Throughout this great novel, Sembène Ousmane portrays the French colonial powers which ruled Senegal at the time as an organization which ran the colony for its own benefit. They did not care for the Senegalese people. He makes it clear that this is not a positive way of doing things.
On the other hand, it becomes clear that Ousmane respects leaders like Bakayoko. Bakayoko helps his people muster the fortitude to fight the good fight against colonialism. Leaders, in Ousmane's eyes, should be selfless; they should only be focused on defending the rights of their people and advocating for the greater good.
It is also clear that Ousmane does not subscribe to any notion of patriarchal leadership. It is the women, ultimately, who become the heroes of the resistance. They march to Senegal's capital to make their protests about exploitation and colonial injustice heard.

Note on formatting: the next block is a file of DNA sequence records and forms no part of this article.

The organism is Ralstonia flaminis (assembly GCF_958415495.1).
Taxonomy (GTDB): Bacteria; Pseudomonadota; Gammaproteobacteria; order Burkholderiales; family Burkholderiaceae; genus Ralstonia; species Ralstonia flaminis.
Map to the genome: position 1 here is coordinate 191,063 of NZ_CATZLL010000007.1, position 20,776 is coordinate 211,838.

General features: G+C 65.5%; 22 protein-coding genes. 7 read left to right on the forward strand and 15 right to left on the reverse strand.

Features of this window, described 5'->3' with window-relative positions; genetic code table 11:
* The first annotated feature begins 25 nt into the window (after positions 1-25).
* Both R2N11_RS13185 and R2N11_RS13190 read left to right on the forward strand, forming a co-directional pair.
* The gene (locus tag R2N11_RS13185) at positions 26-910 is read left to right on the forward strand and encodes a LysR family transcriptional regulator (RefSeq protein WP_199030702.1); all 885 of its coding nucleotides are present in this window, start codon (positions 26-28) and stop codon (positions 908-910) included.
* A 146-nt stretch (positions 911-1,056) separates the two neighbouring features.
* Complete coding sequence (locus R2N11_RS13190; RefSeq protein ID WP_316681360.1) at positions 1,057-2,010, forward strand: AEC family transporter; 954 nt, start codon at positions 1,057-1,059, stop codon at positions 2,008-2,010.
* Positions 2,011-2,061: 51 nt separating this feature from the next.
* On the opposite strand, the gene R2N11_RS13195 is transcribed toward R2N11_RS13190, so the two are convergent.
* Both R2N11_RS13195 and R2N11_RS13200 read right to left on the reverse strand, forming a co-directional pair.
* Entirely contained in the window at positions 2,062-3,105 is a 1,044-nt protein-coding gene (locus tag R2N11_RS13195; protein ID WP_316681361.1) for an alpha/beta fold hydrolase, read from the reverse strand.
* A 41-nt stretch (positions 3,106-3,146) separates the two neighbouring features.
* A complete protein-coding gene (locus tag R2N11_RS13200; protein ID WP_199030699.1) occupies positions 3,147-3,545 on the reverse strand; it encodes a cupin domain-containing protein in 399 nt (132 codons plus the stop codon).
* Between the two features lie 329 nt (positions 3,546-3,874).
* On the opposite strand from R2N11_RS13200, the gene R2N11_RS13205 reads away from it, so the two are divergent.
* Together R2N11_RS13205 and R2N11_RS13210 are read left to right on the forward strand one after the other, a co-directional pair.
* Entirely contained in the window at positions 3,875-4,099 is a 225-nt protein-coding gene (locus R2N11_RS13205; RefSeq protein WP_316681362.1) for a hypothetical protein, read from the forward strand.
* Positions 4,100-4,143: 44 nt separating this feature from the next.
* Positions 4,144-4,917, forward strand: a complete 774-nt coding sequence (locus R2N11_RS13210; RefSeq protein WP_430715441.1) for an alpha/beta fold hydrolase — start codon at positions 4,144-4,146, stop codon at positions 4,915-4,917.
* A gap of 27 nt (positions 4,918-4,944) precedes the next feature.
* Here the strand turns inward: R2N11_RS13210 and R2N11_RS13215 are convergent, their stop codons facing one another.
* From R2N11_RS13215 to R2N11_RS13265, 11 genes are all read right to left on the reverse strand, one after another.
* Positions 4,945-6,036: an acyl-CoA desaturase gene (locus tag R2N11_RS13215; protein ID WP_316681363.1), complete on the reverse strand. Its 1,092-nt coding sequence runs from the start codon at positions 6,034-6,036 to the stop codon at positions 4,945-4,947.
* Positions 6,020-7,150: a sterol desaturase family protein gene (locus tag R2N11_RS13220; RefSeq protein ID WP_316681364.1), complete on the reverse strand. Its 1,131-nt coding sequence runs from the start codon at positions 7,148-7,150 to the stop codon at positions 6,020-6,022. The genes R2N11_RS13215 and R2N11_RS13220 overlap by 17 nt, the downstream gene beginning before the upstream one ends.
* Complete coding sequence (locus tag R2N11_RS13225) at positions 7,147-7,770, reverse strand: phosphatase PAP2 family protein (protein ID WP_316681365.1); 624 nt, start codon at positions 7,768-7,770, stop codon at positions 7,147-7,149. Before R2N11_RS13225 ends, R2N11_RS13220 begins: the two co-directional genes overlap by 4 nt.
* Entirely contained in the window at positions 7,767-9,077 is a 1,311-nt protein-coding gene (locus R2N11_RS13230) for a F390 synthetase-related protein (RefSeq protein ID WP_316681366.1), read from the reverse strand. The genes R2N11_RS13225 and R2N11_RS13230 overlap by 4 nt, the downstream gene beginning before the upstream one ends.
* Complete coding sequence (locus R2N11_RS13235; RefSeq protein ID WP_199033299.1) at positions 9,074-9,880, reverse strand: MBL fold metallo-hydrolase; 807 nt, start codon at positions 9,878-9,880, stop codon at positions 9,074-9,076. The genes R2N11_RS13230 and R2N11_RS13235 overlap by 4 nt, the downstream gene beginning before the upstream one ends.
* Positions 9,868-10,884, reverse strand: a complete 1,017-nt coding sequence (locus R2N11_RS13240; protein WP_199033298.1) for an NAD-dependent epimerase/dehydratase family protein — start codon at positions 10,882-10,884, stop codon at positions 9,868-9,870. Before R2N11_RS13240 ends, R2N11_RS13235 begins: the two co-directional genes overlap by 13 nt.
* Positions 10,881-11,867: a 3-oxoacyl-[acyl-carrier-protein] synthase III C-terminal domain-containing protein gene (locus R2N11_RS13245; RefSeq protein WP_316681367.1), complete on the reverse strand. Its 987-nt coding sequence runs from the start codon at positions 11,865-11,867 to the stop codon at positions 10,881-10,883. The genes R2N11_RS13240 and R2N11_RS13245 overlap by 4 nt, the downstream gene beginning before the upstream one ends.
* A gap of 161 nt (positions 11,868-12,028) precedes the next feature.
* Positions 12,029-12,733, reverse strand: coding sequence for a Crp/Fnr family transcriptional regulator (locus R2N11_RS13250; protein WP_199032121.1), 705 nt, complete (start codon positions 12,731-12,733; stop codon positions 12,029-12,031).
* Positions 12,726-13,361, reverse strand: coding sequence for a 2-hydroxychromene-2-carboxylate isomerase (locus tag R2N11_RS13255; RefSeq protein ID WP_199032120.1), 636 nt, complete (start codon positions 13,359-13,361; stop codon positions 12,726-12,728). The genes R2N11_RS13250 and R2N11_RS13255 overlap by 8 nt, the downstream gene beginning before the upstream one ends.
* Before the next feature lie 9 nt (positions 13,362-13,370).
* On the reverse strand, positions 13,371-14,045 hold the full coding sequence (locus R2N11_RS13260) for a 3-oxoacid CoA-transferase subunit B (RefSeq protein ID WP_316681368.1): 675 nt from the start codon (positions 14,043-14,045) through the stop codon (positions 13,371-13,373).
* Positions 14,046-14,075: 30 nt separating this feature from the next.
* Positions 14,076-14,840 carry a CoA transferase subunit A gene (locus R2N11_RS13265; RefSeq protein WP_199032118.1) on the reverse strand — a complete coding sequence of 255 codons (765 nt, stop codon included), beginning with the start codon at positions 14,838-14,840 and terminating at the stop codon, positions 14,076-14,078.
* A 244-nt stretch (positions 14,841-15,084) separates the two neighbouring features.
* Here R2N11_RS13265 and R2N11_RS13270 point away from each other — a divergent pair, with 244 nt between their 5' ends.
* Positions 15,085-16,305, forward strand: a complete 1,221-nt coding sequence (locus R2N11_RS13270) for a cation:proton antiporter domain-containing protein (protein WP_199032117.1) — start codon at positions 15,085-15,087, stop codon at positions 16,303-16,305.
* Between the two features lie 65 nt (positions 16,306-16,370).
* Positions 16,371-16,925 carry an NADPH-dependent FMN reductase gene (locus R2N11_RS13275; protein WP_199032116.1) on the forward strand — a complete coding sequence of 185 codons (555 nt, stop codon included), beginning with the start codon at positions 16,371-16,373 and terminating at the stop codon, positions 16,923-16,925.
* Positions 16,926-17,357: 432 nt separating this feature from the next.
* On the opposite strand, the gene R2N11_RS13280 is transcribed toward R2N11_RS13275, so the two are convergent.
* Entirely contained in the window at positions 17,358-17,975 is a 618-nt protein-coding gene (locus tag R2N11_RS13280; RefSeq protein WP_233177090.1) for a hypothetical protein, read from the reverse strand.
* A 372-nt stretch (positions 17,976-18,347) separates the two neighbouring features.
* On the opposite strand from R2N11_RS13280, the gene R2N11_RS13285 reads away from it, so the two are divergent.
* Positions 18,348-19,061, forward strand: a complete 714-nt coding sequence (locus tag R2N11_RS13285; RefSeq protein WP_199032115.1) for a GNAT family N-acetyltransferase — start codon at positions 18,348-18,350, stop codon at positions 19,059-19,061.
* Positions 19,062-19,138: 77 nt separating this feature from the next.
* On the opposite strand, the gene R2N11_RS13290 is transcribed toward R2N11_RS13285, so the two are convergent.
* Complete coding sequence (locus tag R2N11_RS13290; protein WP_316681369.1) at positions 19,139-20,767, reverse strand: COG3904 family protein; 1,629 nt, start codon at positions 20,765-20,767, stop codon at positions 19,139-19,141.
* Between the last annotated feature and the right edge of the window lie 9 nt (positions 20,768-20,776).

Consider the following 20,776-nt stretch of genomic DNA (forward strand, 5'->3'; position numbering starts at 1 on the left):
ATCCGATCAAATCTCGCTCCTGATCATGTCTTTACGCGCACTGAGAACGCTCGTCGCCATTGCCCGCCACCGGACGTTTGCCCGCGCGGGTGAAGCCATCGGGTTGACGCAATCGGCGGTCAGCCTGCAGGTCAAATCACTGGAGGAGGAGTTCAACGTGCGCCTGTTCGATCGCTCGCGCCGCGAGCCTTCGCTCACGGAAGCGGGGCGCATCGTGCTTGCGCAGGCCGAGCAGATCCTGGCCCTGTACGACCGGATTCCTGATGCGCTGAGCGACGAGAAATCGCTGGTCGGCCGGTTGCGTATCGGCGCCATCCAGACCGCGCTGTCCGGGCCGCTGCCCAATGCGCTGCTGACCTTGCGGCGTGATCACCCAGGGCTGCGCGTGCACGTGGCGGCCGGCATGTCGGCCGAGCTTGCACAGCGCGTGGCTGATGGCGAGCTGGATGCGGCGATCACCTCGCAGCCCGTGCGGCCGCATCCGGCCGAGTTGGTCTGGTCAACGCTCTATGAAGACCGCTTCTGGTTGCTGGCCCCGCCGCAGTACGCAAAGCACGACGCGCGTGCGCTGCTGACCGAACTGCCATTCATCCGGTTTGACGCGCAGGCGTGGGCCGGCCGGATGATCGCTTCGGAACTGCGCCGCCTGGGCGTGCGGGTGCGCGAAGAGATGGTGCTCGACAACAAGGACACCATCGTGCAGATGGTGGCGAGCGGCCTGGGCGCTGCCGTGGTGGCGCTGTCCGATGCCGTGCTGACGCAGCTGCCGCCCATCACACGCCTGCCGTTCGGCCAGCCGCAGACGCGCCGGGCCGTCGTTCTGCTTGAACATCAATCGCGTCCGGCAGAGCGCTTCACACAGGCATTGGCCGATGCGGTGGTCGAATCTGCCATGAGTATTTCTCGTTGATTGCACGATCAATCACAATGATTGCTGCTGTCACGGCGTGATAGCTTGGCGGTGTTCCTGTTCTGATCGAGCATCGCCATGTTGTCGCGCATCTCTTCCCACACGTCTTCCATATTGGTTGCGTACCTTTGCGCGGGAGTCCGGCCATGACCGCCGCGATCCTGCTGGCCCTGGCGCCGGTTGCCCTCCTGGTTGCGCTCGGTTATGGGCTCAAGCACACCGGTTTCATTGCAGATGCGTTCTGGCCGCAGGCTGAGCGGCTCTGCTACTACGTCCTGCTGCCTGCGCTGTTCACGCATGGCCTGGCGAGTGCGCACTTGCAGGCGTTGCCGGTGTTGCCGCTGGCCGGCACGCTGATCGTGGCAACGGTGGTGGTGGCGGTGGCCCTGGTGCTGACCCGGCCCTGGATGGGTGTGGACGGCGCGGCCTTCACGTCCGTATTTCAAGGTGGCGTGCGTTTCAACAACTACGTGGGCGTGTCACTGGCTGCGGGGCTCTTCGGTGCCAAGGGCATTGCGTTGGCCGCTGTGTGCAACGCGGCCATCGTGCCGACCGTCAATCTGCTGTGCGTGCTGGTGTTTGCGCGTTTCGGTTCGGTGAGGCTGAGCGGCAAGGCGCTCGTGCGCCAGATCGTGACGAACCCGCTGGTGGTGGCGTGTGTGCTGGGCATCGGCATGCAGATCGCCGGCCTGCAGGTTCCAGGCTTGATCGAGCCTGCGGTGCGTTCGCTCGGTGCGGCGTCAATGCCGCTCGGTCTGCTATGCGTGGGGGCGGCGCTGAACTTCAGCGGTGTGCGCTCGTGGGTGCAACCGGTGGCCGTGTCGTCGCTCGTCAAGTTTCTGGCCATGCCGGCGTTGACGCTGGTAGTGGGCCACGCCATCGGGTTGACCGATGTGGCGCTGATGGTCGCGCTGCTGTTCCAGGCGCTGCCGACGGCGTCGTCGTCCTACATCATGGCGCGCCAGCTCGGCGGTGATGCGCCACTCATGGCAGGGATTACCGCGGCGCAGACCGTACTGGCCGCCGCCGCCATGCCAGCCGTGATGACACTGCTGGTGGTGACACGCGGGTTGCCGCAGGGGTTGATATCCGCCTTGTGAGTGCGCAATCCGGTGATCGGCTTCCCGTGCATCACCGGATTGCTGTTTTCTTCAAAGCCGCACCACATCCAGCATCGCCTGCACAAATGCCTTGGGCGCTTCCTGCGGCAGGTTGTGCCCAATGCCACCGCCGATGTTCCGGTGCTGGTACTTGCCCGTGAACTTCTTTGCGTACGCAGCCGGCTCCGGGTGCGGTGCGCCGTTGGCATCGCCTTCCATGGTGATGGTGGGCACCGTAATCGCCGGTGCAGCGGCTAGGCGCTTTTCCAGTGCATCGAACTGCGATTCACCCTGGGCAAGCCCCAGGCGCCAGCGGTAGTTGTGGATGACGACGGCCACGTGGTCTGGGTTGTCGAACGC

By sending the woman on the march, Ousmane also sheds light on the poor state of women's rights; it was a major issue at this time in Senegalese culture. It would seem, therefore, that Ousmane's version of leadership is free of prejudice and gender bias.
At the end of it all, the strike proves to be successful. The oppressors of the Senegalese people are forced to back down. This implies that Ousmane believes that strong, moral leadership gets positive results.